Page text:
Ever since the Continental Army came into being on June 14, 1775, America (the United States of America after July 4, 1776) has been protected and defended by countless legions of officers and enlisted men who’ve dedicated their lives to performing years of selfless service to the republic.
Most of them have served, essentially, anonymously—for every famous Dwight D. Eisenhower, Douglas MacArthur, or George S. Patton there are thousands whose names are known and remembered only by their families, descendants and service buddies. Throughout this country’s history, these dedicated men and women formed the backbone of America’s military forces—ground, air and the sea services.
The fact that their names never became famous is, to them, of no great consequence. Fame and renown are not why they faithfully served for years-long careers. To them, it was a “calling” (historians use the phrase “military priesthood”) that drew them to dedicate the most productive years of their lives to selfless service to their country.
Even though we’ll likely never read or hear many of their names, those of us today enjoying the freedoms they protected—and sometimes fought, bled or died to preserve—owe them a debt that can never be repaid.
An Unsung Vietnam War Hero
One of these members of the legions of the “selfless service unknowns” is Philip Gioia, author of Danger Close!: A Vietnam Memoir. Gioia, a Virginia Military Institute (VMI) 1967 graduate, served on active duty in the Army from 1967–1977. He did two combat tours in Vietnam: his first with 82nd Airborne Division, February-April 1968 (then medically-evacuated for wounds); and his second in 1st Cavalry Division (Airmobile) April 1969-April 1970 (again medically-evacuated, this time for malaria). During his two tours, Gioia received two Silver Stars for valor, a Bronze Star with “V” for valor, and two Purple Hearts.
Although marketed as “A Vietnam Memoir,” that doesn’t capture the book’s true nature. In fact, Gioia doesn’t get to Vietnam until page 214 when he arrived at Chu Lai under mortar attack via U.S. Air Force C-141 transport during the 1968 Tet Offensive.
His riveting Vietnam combat accounts are compelling, exceptionally revealing of the war’s combat experience; yet, focusing only on Vietnam sells the memoir short—it’s much more than just another “Vietnam memoir” among an ever-expanding number in that crowded genre.
A Life Diary
In fact, Gioia’s book is greatly enhanced by an unusual format. Although presented in chronological order divided into 22 chapters, he eschews most books’ “standard” narrative format. Instead, Gioia’s book presents his life (from his 1946 birth into an Italian-American family in Greenwich Village, New York City to shortly after he leaves Army active duty in 1977) in short (from paragraph-length to several-pages-long), single-topic descriptions revealing memorable events and notable experiences shaping his upbringing, character and values.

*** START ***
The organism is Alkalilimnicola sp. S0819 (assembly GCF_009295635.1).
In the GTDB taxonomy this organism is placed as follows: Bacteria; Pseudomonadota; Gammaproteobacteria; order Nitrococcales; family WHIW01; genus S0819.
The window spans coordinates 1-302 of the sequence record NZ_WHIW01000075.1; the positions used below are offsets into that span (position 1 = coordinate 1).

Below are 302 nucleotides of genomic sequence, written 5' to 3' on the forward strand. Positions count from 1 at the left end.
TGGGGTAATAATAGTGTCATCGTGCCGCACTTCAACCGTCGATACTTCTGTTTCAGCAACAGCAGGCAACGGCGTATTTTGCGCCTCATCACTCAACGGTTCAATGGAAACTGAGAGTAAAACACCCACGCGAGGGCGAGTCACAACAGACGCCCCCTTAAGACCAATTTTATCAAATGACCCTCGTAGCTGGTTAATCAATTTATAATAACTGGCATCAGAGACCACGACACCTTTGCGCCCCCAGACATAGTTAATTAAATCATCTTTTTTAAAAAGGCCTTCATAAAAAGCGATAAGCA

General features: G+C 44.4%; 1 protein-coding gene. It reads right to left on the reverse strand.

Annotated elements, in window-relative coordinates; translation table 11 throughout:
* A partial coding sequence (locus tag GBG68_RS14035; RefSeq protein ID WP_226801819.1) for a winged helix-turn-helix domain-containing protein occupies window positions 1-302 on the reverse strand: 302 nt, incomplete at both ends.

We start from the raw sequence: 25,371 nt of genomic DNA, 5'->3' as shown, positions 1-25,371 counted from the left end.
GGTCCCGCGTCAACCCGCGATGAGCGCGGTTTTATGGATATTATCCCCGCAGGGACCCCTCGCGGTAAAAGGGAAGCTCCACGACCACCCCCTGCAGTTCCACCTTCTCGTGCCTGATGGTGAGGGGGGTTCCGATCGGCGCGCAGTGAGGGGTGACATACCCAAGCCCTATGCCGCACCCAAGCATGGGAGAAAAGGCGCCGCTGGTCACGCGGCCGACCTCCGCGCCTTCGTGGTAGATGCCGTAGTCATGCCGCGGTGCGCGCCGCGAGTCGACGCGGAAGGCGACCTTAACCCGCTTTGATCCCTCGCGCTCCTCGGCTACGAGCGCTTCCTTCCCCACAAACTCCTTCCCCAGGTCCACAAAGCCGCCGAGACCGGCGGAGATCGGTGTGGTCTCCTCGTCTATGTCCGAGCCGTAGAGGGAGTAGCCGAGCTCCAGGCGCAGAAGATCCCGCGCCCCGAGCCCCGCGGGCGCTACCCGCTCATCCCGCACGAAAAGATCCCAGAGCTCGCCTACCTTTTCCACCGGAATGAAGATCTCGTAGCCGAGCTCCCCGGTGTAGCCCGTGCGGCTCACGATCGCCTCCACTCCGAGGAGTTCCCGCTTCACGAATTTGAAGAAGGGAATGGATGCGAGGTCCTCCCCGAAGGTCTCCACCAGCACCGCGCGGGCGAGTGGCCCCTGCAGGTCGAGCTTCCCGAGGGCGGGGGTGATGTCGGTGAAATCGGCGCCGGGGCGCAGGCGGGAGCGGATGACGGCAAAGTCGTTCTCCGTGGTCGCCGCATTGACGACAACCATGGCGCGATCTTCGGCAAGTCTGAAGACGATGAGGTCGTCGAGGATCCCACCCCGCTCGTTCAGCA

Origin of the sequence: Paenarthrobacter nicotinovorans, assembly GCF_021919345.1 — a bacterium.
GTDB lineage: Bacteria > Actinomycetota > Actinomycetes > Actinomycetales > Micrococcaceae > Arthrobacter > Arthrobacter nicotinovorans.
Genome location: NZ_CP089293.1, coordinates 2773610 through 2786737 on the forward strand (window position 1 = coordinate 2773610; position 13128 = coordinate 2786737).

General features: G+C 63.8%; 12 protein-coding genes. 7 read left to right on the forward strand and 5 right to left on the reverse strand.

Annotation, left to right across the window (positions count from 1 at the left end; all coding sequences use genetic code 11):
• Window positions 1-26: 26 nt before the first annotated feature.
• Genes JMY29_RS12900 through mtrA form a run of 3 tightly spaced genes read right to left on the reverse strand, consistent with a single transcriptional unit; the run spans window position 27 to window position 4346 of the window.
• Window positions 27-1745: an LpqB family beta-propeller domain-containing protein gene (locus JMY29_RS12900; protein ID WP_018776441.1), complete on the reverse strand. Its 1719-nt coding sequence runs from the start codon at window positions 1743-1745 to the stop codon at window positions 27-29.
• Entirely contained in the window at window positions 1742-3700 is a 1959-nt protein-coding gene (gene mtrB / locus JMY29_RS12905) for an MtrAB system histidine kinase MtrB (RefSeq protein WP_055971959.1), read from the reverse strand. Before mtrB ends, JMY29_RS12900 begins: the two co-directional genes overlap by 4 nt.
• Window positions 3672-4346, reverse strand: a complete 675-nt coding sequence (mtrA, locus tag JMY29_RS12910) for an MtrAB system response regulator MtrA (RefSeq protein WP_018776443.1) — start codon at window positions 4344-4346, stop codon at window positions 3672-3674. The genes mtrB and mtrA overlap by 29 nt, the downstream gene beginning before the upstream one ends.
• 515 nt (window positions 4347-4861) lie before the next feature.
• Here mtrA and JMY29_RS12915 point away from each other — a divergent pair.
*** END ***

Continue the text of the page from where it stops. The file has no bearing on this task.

The effect of this unusual format creates a “life diary” of Gioia’s first 30-some years. Each of the memorable vignettes describing events and experiences essentially is a revealing “diary entry,” so by the time he enters VMI in 1963 readers understand why he chose the path of military selfless service. The “life-diary entry” format, although unusual, works!
Gioia’s father was a career Army Transportation Corps officer who, due to Italian language fluency served in World War II’s Office of Strategic Services (OSS). Therefore, Gioia grew up a “military brat”—child of a career service member. Although frequently moving growing up (living in New York, Japan, Italy, West Point, Virginia, Alabama), the experience exposed him to the wider world and taught him self-sufficiency while, importantly, internalizing the guiding concepts “Duty, Honor, Country.” Readers will completely understand his decision for military service as he’s commissioned an Infantry 2nd Lieutenant upon his 1967 VMI graduation.
Jump School and Ranger School
Gioia’s entry onto active duty at Fort Bragg, North Carolina with the 82nd Airborne Division is superbly-recounted, and his detailed, several-chapters-long accounts of experiences at Fort Benning, Georgia, at the 3-week Airborne School, followed by the grueling, physically- and mentally-demanding 9-week Ranger course at Benning, Dahlonega (“mountain” phase), and Eglin Air Force Base, Florida (“swamp” phase) is the absolute best, first-person account of these two demanding army training courses I’ve ever read (this reviewer attended both). Advice to anyone wondering what “Jump School” and “Ranger School” are really like is: Read pages 120-188 of Gioia’s book!
Gioia’s account of his selfless service in two Vietnam tours is detailed and typical of the experiences of a combat infantry officer troop leader. Yet each of the approximately 3 million Americans who served in Vietnam (ground, air and naval) uniquely experienced the war and Gioia can only recount how he fought and endured his own Vietnam War. Phil’s superb Danger Close! does that exceptionally well.